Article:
- Your payment history: 35%
- The amount you owe on all your accounts: 30%
- The length of your credit history: 15%
- Your credit mix: 10%
- New credit: 10%
The percentages are a guide — some categories matter more for some people than others. For example, for younger borrowers, the length of your credit history may be less important than it would be for someone older.
Payment history will always be the most important factor, so make sure you pay all your bills on time. You can’t go back in time, so if you’ve had late payments in the past, start making all your payments on time today.
It will take some time to change things like your payment history and the length of your credit history. But you can take some action that will have an immediate impact on your new credit and the amount you owe on all your accounts.
What Impacts Building New Credit?
New credit looks at the number of accounts you have recently opened. If you’ve just gotten three new credit cards, the issuer of the fourth card you apply for isn’t going to like that. Apply for a single card, and then wait before you apply for additional credit. And if you know you’ll be looking for a car loan, don’t take out a credit card right before you try to qualify.
If you have some cash, you can also impact the amount you owe on all your accounts. Pay off what you can before applying for more credit. But don’t close the accounts. Part of the calculation of what you owe takes into account the amount of available credit you have.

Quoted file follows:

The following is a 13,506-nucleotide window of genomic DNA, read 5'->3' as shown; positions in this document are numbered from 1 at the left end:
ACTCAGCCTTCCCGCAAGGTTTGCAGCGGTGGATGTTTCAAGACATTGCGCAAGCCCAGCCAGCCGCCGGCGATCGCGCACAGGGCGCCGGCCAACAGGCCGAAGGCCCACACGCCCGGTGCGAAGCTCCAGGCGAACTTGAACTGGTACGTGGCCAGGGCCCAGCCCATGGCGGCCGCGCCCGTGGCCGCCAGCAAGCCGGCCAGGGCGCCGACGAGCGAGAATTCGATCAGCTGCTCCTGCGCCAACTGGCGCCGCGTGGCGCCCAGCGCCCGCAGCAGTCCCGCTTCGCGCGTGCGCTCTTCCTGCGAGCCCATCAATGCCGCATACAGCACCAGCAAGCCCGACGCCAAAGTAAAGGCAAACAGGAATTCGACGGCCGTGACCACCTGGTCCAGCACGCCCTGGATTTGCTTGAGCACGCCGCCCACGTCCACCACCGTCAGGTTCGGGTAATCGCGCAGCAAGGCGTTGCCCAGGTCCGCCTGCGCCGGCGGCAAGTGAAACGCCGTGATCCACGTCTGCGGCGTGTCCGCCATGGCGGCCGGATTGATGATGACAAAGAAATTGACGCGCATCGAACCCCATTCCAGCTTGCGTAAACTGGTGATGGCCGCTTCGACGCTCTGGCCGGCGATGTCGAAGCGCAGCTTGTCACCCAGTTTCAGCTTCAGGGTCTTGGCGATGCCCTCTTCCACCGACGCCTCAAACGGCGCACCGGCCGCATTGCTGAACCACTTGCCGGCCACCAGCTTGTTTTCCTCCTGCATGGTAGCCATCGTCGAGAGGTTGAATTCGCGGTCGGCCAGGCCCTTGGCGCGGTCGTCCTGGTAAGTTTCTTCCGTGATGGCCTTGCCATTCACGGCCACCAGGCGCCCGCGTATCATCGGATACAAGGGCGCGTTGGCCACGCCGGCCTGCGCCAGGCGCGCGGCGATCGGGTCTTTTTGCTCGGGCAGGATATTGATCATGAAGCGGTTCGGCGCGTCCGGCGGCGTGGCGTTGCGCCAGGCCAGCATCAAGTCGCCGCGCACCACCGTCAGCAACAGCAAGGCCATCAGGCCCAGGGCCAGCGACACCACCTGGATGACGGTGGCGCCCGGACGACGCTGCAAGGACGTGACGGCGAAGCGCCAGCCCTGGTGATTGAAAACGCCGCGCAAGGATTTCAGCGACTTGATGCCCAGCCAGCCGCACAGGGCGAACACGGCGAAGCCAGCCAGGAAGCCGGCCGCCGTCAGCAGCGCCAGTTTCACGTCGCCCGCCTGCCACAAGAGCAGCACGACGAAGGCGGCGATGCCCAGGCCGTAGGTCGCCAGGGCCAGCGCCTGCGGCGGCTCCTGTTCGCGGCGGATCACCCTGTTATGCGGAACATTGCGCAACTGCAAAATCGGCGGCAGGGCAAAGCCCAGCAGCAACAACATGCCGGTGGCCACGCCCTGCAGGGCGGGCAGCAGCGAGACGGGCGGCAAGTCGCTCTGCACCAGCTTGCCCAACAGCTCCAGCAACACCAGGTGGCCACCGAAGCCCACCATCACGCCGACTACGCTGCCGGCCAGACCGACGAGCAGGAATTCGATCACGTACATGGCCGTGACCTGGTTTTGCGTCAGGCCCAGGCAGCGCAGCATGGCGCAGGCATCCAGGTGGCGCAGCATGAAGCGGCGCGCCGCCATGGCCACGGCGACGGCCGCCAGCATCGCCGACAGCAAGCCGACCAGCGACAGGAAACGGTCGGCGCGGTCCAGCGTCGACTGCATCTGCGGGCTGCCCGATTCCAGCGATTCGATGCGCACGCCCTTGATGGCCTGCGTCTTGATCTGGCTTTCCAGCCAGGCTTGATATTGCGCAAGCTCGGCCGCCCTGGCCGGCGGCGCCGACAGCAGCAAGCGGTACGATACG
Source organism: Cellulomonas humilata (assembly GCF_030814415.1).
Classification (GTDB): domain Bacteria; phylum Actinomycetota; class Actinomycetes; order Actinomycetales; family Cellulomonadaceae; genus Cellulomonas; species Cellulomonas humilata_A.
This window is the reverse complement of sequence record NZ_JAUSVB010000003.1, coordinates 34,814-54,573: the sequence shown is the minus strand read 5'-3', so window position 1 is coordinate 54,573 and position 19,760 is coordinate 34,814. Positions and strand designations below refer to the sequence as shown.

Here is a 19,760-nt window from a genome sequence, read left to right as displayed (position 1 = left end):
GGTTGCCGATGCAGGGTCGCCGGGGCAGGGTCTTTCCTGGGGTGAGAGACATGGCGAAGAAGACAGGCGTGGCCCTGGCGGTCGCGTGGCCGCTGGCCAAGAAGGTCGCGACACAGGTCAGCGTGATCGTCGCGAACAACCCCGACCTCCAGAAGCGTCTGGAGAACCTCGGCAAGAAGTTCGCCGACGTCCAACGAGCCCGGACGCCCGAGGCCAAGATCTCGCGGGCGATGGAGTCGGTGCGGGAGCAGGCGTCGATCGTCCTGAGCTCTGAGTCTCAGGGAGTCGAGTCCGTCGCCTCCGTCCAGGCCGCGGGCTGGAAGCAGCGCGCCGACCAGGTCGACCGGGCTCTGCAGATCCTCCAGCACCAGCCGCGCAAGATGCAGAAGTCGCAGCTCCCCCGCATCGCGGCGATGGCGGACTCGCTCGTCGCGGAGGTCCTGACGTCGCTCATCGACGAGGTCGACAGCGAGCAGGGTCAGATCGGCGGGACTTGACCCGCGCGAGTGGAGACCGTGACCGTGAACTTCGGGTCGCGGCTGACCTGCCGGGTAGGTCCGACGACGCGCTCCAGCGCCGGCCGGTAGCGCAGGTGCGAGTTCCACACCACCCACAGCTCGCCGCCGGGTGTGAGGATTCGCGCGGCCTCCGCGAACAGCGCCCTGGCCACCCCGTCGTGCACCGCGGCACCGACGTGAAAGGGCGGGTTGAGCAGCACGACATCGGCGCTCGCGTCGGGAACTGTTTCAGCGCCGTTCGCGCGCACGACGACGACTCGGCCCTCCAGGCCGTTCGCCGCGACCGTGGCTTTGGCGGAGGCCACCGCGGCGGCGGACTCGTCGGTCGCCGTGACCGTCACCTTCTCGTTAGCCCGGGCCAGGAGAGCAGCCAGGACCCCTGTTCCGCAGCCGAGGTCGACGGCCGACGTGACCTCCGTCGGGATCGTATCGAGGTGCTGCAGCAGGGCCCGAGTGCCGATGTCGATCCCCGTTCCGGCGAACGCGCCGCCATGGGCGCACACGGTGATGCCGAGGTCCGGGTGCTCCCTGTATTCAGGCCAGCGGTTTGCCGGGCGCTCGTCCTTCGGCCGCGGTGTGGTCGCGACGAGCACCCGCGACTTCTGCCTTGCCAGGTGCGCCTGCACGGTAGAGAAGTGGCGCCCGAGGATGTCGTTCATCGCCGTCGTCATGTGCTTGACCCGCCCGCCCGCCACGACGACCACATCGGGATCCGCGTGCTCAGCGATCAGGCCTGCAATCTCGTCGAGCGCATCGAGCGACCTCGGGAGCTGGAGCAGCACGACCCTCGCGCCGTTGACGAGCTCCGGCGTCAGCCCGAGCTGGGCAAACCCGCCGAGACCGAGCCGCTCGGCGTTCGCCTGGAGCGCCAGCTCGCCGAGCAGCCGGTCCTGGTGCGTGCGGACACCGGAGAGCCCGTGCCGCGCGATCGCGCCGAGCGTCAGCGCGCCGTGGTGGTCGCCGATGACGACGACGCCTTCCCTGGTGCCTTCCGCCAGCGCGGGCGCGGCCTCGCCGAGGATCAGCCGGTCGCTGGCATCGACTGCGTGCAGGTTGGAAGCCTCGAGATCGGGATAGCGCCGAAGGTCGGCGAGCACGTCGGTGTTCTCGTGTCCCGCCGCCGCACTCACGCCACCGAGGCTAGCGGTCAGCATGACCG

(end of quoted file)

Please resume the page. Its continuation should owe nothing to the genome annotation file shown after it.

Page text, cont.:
Final Take: Make Sure To Stay On Top of Your Credit
Once you’ve got a credit card and a car loan, you should be in good shape, as long as you pay all your bills on time. Credit reporting agencies will report late payments for your mortgage, car loans, credit cards and so on. But lenders can also ask to see your credit history for things like utilities. So don’t commit to any bills you cannot pay on time, every month.
This means coming up with an accurate budget. Know how much income you have coming in and how much you have to pay out in bills. Be sure to factor in some savings for the inevitable emergency.
FAQHere are the answers to some of the most frequently asked questions about building credit.
- What is the fastest way to build credit?
- The number one fastest way to build credit is to simply make on-time payments to pay down your credit card balances. A history of just making payments on time goes a long way to building credit.
- How do you begin to build your credit?
- There are many ways to begin to build your credit such as:
- -Apply for a secured credit card
- -Get a co-signer
- -Become an authorized user on another person's card
- -Get a secured loan
- -Get a car loan
- There are many ways to begin to build your credit such as:
- How do you get a credit score of 700 in 30 days?
- Getting a credit score of 700 within 30 days depends on your starting credit score and financial situation. Though this amount of rapid change can be unlikely, in order to get a higher credit score within a month, make sure to first check your score and verify that there are no errors. Pay off your debts as quickly as possible and complete your payments on time. You can even consolidate your debt to help you pay it off faster and possibly at a lower rate.
Caitlyn Moorhead contributed to the reporting for this article.
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- Experian. 2019. "Is It Better to Finance a Car Through a Bank or Dealership?"
- myFICO. "How Are FICO Scores Calculated?"